We have all had that time when we planned a lesson and thought to ourselves it would be a fantastic class, with students working around, discussing and very excited about the subject. However, it turns out that it does not quite work out as we had imagined and sometimes we may feel frustrated about it. Avoiding frustration is one of the main reasons why we should keep a classroom record: to see what has worked; what did not work and what to do next.
Remember that feeling when you leave the classroom knowing that you gave your best and met students’ expectations? That is when you know that you have done a good job. You recognize that in that particular lesson, you were able to achieve high levels of student engagement and meaningful learning outcomes. What did you do to make it happen? What approach did you use? How was the activity? Make sure to write down everything that worked that day, as well as the students’ reaction to them in your record. This way, you can quickly check what has been more successful in your class for the upcoming lessons.
On the other hand, there is always a time when it seems like everything you planned is not going to work as expected, this is due to either because you could not match students’ level to the task, or just because they are not in the mood for what you planned for that lesson. In this case, the best option is to change your plans. Try to evaluate how was the students’ interest and find what the divergence point between the lesson prepared and its results was. Then, again, to avoid committing the same mistakes, keep a record of how was the experience: write down what went wrong, why (in your opinion), and what has to improve the next.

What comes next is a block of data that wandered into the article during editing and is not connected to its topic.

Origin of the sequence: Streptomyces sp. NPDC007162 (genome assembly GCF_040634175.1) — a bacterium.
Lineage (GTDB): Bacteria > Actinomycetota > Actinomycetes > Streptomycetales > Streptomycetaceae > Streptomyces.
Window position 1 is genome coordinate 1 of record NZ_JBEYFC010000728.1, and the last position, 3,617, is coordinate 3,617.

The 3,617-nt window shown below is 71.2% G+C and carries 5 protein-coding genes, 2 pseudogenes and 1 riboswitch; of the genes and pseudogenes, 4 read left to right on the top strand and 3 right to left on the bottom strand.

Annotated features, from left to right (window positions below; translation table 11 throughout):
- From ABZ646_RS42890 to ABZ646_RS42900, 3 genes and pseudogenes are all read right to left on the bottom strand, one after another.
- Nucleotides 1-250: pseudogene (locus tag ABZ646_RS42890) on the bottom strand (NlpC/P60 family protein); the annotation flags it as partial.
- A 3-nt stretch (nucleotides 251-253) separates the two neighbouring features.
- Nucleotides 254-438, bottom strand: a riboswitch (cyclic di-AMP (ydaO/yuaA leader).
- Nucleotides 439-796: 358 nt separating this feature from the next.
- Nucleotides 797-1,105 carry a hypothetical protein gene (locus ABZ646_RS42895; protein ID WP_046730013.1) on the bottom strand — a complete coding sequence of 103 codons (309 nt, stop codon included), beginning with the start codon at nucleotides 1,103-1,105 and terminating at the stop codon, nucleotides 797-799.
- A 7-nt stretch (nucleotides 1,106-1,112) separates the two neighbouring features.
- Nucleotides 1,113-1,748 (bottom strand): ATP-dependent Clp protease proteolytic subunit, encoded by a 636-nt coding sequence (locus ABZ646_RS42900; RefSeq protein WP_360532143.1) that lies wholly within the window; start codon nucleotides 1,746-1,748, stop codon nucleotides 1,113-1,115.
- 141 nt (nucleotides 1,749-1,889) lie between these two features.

Once we get the habit of writing reflection notes after each class, our teaching practice will enhance in light of our experience. It means we are not going to be stuck in the same routine over and over, committing the same mistakes we did in the past. By looking back to what we have done and reflecting on our practice, we can always be improving, and step-by-step, our teaching experiences become better. As a consequence, it becomes easier for us to detect what to do next, and which points we should take into consideration when planning classes.
It is common sense that in our profession it is essential to be a very self-conscious person. Teachers are supposed to have this sensibility regarding perceive students’ difficulties and to overcome their weaknesses in teaching. Therefore, writing reflection notes after each class seems to be a plausible alternative for this, as it will help you recall what is working, what is not and what is next. So teach up, write down and move forward!
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